Spices as Antioxidants

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Chemical Component

Rosemary Sage

Carnosol, carnosoic acid, rosmanol Rosmanol, epirosmanol Curcumin, 4-hydroxycinnmoyl methane Eugenol

Phenolic glucoside, caffeic acid, rosmarinic acid, protocatechuic acid Myristphenone

Sesaminol, 8-tocopherol, sesamol Shogoal, gingerol




Mace and nutmeg Sesame seed Ginger effective against oxidative rancidity of fats and color deterioration of the carotenoid pigments.

Spices can prevent rancidity and extend shelf life by slowing the oxidation of fats and enzymes. Fats are broken down into peroxides (free radicals) with exposure to air or oxygen and finally into aldehydes and alcohols that give a rancid taste. Spices can halt the oxidative process by blocking or "scavenging" the free radicals.

Today, with consumer demand for "natural" products, spices can be used commercially as natural antioxidants in foods. Sage, rosemary, oregano, thyme, cilantro, and marjoram are found to have stronger antioxidant properties than other spices. Rosemary and sage are currently used as natural antioxidants in foods, while other spices such as cilantro are being explored.

Rosemary and sage antioxidants are available as oil-solubles, water-dispers-ibles, or dry-solubles, and can be used in seasoning blends, salad dressing mixes, lard, sausage, or instant potatoes. They are used as sprays, dips, or surface coatings in comminuted poultry, seafood, or meats before they are frozen to inhibit "warmed over" flavors that develop after cooking and reheating. For snack foods, they are added in the frying oil or atomized on the surface of snacks or put into the dough. They are also added to glazes and injection marinades for meats, and are extremely heat stable as they withstand extrusion, spray-drying, or baking temperatures.

Rosemary and sage are the most effective of all spices in retaining the red color of processed meats by inhibiting the flavor and color degradation of fats and oils in them. The flavonoids and diterpenes and triterpenes of rosemary and sage are responsible for their antioxidant properties. They exhibit antioxidant properties superior to BHA or BHT. Other effective spices include thyme, turmeric, oregano, ginger, clove, majoram, red pepper, mace, sesame, and nutmeg.

Rosmanol, caffeic acid, myristphenone, curcurmin, eugenol, thymol, and sesa-minol in rosemary, clove, thyme, oregano, ginger, turmeric, nutmeg, sage, and sesame seed are found to be strong antioxidants with meat, lard, and soybean oil.

Emerging Functions of Spices Spices as Medicines

The growing emphasis on healthy eating is drawing attention to spices as critical ingredients for not only creating tasty low-fat or low-salt foods but as a natural way for improving health and promoting wellness. Consumers prefer eating a "natural" food product to taking medicine or drugs. With greater research into their medical benefits, spices are becoming more attractive to consumers.

Spices can be used to create these health-promoting products. The active components in spices—phthalides, polyacetylenes, phenolic acids, flavanoids, cou-marins, capsacinoids, triterpenoids, sterols, and monoterpenes—are powerful tools for promoting physical and emotional wellness.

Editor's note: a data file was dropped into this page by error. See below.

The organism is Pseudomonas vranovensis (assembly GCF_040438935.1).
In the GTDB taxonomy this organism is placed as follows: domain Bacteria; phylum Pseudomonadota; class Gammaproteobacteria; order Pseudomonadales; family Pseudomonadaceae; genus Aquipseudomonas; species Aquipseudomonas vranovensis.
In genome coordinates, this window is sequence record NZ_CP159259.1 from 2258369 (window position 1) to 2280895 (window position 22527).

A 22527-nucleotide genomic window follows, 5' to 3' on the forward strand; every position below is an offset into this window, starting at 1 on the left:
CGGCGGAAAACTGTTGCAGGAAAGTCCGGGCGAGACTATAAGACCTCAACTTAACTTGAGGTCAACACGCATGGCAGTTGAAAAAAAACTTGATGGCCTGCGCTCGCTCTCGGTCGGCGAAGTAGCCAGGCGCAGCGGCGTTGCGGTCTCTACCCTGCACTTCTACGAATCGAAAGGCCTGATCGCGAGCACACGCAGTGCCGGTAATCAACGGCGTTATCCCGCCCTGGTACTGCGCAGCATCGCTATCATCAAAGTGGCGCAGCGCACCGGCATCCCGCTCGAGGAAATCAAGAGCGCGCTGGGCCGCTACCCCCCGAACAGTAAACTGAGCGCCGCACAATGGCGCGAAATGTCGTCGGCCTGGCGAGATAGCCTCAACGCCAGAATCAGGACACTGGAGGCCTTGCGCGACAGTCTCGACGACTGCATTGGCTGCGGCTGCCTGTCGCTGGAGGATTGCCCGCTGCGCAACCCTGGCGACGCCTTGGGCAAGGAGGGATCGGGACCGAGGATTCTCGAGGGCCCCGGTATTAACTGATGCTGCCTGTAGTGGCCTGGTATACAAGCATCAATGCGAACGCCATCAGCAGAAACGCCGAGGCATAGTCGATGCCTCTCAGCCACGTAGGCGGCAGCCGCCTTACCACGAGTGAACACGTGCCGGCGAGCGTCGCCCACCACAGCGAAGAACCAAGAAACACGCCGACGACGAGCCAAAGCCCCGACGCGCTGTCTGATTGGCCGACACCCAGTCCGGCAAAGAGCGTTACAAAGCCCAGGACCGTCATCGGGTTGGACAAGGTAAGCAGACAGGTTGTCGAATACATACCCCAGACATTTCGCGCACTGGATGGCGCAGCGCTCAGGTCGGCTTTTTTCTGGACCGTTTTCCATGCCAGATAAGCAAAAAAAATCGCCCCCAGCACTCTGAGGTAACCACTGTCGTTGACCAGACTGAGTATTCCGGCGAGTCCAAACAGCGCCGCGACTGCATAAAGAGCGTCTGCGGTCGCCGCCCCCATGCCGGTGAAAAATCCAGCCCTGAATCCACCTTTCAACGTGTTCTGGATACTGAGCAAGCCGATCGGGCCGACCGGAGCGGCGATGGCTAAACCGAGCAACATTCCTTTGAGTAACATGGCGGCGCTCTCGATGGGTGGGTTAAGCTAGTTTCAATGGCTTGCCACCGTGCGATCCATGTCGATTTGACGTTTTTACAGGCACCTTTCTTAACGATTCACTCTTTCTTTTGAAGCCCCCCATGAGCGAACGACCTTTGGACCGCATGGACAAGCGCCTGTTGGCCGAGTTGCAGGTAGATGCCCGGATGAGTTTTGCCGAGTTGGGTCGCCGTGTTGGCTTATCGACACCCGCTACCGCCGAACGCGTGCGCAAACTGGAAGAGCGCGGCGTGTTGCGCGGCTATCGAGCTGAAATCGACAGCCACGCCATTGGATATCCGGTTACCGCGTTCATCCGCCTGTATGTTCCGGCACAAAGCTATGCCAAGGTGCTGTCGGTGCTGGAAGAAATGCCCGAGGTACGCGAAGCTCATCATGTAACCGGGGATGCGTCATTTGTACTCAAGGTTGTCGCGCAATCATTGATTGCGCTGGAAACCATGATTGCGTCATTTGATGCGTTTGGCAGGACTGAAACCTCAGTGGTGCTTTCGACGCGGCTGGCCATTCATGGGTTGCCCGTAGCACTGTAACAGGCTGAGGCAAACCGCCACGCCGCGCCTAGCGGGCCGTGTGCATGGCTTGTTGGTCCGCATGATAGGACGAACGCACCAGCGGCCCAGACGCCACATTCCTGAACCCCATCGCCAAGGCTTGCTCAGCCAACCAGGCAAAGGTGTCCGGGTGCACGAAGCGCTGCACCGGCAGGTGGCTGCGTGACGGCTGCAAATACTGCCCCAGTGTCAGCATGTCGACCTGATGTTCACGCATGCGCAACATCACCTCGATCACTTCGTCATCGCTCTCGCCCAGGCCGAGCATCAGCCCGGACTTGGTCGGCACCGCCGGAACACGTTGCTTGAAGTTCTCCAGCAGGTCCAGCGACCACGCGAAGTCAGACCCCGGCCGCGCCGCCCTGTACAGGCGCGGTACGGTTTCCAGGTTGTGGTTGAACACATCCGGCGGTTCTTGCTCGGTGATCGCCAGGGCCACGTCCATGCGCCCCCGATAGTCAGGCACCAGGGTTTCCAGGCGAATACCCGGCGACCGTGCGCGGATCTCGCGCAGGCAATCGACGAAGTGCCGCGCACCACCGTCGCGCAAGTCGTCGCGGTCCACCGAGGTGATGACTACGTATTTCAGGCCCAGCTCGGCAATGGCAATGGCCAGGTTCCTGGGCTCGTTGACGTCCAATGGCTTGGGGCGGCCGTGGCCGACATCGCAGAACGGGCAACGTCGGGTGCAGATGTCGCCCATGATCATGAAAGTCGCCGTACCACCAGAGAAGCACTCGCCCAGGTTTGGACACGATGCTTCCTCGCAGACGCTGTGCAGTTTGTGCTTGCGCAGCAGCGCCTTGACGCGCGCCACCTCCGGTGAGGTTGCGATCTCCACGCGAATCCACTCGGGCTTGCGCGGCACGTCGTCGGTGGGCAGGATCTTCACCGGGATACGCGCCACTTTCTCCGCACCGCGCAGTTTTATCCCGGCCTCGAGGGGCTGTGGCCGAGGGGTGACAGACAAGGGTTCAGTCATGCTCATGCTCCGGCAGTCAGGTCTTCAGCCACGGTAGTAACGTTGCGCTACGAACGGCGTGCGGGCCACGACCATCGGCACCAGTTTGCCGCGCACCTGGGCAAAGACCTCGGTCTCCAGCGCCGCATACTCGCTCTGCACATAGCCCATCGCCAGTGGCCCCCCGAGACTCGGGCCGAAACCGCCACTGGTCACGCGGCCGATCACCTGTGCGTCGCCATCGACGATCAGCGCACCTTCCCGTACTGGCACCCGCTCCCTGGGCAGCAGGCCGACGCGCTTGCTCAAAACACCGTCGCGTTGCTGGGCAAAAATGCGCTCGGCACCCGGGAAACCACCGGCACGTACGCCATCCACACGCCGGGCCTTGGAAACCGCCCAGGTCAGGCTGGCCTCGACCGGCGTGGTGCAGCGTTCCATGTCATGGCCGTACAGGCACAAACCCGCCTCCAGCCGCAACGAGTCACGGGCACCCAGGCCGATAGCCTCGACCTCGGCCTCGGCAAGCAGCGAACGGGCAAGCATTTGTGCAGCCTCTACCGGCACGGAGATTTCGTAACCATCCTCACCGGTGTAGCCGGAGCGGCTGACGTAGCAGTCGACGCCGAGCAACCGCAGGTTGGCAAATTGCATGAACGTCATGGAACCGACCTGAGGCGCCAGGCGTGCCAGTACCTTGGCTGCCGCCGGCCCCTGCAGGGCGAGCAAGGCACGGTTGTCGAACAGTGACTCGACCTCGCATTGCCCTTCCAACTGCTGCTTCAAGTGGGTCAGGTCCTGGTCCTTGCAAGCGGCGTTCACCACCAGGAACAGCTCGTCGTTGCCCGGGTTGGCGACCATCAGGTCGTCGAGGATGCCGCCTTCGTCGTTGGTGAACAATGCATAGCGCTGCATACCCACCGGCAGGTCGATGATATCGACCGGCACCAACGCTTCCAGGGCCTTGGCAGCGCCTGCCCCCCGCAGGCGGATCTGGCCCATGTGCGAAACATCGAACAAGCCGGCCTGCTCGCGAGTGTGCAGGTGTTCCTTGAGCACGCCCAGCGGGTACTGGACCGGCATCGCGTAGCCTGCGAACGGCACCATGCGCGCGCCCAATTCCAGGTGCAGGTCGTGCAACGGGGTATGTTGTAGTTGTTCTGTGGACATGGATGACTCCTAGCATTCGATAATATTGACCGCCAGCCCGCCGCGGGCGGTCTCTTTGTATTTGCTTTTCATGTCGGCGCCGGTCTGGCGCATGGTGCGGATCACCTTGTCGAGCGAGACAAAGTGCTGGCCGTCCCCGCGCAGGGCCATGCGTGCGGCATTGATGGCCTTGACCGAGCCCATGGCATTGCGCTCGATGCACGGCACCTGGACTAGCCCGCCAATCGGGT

Spices such as celery, parsley, ginger, turmeric, fenugreek, mint, licorice, garlic, onion, mustard, horseradish, and chile pepper can be used to stimulate production of enzymes that detoxify carcinogens, inhibit cholesterol synthesis, block estrogen, lower blood pressure, elevate immune activity, and inhibit tumor growth.

Since ancient era, spices have been used not only by Indians and Chinese, but also Latinos, Africans, Egyptians, and Greeks, to relieve ailments and prevent illnesses. In recent years, Western scientists have been isolating the active compounds in spices to study their therapeutic effects to promote wellness: rosemary, sage, and basil fight against tumors; chile peppers inhibit blood clotting, stimulate digestion and circulation, induce perspiration, and reduce pain; ginger prevents motion sickness and aids digestion and stomach ulcers; garlic lowers cholesterol and high triglycerides, prevents colds and flus, and prevents tumor growth; turmeric inhibits tumors, heals wounds, acts as an antidepressant, and fights against Alzheimer's; licorice treats gastric and duodenal ulcers and relieves chronic fatigue, coughs, and cold symptoms; peppermint combats indigestion, irritable bowel syndrome, and inflammation of gums.

Aromatherapy, using essential oils, can relax or stimulate the body, create certain moods, relieve cold symptoms and respiratory problems, and ease muscle pains. The vapors are inhaled to release neurochemicals in the brain, through receptors in the mouth and nose, that cause the desired effects. Cooking foods with spices is the oldest form of aromatherapy, since their aroma can stimulate gastric secretions that create appetites. Spices are also used as balms or massage oils and are applied on the skin, joints, and muscles to relieve stress and pain. Examples of the health benefits of spices are almost endless.

In the United States and elsewhere, the growing trend of using foods as nutraceuticals that boost energy and improve health will promote spices that were historically used to cure ailments and prevent diseases.

Let's look at traditional healing methods to provide an understanding of how and why spices are used by many global cultures as medicines. This will also help in understanding the basis for the contrasting flavors presented by spices and the many taste sensations experienced in an Asian meal.

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